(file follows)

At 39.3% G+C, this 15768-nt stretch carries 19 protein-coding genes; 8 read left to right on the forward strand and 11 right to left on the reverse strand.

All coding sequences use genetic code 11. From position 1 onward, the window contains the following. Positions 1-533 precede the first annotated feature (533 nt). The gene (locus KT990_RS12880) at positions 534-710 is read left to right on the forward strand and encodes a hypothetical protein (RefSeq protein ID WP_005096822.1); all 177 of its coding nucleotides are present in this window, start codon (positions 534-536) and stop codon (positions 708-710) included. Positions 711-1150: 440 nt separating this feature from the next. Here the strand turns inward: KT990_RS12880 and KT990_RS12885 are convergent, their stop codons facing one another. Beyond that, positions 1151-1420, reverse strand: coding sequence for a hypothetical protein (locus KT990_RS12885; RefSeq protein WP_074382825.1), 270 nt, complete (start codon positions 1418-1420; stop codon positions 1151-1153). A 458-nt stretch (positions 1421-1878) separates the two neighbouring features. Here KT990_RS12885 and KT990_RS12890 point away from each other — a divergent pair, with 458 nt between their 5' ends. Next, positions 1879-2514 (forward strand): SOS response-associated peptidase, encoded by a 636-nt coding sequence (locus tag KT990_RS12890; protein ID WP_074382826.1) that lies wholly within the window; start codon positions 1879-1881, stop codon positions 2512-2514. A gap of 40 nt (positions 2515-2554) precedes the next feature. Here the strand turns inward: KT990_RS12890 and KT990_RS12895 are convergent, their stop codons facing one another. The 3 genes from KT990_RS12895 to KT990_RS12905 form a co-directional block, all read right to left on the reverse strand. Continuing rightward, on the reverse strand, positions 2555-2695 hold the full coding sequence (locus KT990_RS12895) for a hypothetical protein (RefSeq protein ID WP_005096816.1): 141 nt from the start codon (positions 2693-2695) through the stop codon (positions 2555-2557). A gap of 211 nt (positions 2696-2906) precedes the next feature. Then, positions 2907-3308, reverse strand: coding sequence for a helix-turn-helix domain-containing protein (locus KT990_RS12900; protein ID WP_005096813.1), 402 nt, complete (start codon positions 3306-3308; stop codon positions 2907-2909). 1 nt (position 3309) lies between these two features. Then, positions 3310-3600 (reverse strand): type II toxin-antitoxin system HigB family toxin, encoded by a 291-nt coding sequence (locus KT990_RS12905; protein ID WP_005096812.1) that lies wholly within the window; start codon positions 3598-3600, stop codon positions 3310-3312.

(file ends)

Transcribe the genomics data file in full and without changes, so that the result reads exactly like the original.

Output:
At 39.3% G+C, this 15768-nt stretch carries 19 protein-coding genes; 8 read left to right on the forward strand and 11 right to left on the reverse strand.

All coding sequences use genetic code 11. From position 1 onward, the window contains the following. Positions 1-533 precede the first annotated feature (533 nt). The gene (locus KT990_RS12880) at positions 534-710 is read left to right on the forward strand and encodes a hypothetical protein (RefSeq protein ID WP_005096822.1); all 177 of its coding nucleotides are present in this window, start codon (positions 534-536) and stop codon (positions 708-710) included. Positions 711-1150: 440 nt separating this feature from the next. Here the strand turns inward: KT990_RS12880 and KT990_RS12885 are convergent, their stop codons facing one another. Beyond that, positions 1151-1420, reverse strand: coding sequence for a hypothetical protein (locus KT990_RS12885; RefSeq protein WP_074382825.1), 270 nt, complete (start codon positions 1418-1420; stop codon positions 1151-1153). A 458-nt stretch (positions 1421-1878) separates the two neighbouring features. Here KT990_RS12885 and KT990_RS12890 point away from each other — a divergent pair, with 458 nt between their 5' ends. Next, positions 1879-2514 (forward strand): SOS response-associated peptidase, encoded by a 636-nt coding sequence (locus tag KT990_RS12890; protein ID WP_074382826.1) that lies wholly within the window; start codon positions 1879-1881, stop codon positions 2512-2514. A gap of 40 nt (positions 2515-2554) precedes the next feature. Here the strand turns inward: KT990_RS12890 and KT990_RS12895 are convergent, their stop codons facing one another. The 3 genes from KT990_RS12895 to KT990_RS12905 form a co-directional block, all read right to left on the reverse strand. Continuing rightward, on the reverse strand, positions 2555-2695 hold the full coding sequence (locus KT990_RS12895) for a hypothetical protein (RefSeq protein ID WP_005096816.1): 141 nt from the start codon (positions 2693-2695) through the stop codon (positions 2555-2557). A gap of 211 nt (positions 2696-2906) precedes the next feature. Then, positions 2907-3308, reverse strand: coding sequence for a helix-turn-helix domain-containing protein (locus KT990_RS12900; protein ID WP_005096813.1), 402 nt, complete (start codon positions 3306-3308; stop codon positions 2907-2909). 1 nt (position 3309) lies between these two features. Then, positions 3310-3600 (reverse strand): type II toxin-antitoxin system HigB family toxin, encoded by a 291-nt coding sequence (locus KT990_RS12905; protein ID WP_005096812.1) that lies wholly within the window; start codon positions 3598-3600, stop codon positions 3310-3312.